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Story No. 4182

How the Redbird Got His Color

Book Name:

Myths of the Cherokee

Tradition: Indian Cherokee

A Raccoon passing a Wolf one day made several insulting remarks, until at last the Wolf became angry and turned and chased him. The Raccoon ran his best and managed to reach a tree by the river side before the Wolf came up. He climbed the tree and stretched out on a limb overhanging the water. When the Wolf arrived he saw the reflection in the water, and thinking it was the Raccoon he jumped at it and was nearly drowned before he could scramble out again, all wet and dripping. He lay down on the bank to dry and fell asleep. and while he was sleeping the Raccoon came down the tree and plastered his eves with dung. When the Wolf awoke he found he could not open his eyes, and began to whine. Along came a little brown and through the bushes and beard the Wolf crying and asked what was the matter. The Wolf told his story and said, "If you will got my eves open, I will show you where to find some nice red paint to paint yourself."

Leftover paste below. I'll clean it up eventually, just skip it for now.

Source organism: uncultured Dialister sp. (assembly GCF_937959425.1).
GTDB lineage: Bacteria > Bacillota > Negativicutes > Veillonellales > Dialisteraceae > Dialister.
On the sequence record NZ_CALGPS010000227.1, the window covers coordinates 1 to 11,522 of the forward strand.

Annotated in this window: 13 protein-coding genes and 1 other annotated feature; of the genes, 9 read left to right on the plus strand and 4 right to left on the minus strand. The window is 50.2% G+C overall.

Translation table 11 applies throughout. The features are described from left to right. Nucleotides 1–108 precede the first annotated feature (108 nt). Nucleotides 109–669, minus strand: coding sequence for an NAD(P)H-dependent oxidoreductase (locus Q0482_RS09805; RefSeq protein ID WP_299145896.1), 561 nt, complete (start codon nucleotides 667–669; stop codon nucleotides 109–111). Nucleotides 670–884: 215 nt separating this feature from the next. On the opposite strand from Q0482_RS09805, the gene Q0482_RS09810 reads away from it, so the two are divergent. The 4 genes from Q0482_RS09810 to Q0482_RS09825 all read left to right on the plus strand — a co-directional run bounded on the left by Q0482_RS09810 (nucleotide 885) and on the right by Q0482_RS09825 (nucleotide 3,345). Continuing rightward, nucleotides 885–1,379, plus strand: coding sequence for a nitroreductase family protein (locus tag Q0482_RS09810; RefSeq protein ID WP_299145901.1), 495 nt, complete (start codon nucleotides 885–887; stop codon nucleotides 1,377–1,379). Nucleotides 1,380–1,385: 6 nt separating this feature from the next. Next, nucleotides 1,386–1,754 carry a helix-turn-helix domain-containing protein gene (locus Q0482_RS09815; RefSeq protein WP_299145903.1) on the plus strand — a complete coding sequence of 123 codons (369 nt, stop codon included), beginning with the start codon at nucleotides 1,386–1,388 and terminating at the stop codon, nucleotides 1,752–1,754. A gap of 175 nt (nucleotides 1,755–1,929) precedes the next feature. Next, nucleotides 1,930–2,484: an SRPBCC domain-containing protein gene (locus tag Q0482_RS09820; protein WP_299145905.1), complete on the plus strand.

"All right," said the brown bird; so he pecked at the Wolf's eyes until he got off all the plaster. Then the Wolf took him to a rock that had streaks of bright red paint running through it, and the little bird painted himself with it, and has ever since been a Redbird.


This short story was obtained from Cornelius Boudinot, a prominent mixed-blood of Tahlequah, and differs from the standard Cherokee myth, according to which the redbird is the transformed daughter of the Sun (see number 5, “The Daughter of the Sun”).

Red paint – Much sacredness attaches, in the Indian mind, to red paint, the color being symbolic of war, strength, success, and spirit protection. The word paint, in any Indian language, is generally understood to mean red paint, unless it is otherwise distinctly noted. The Indian red paint is usually a soft hematite ore, found in veins of hard-rock formation, from which it must be dug with much labor and patience. In the western tribes everyone coming thus to procure paint makes a prayer beside the rock and hangs a small sacrifice upon a convenient bush or stick before beginning operations.


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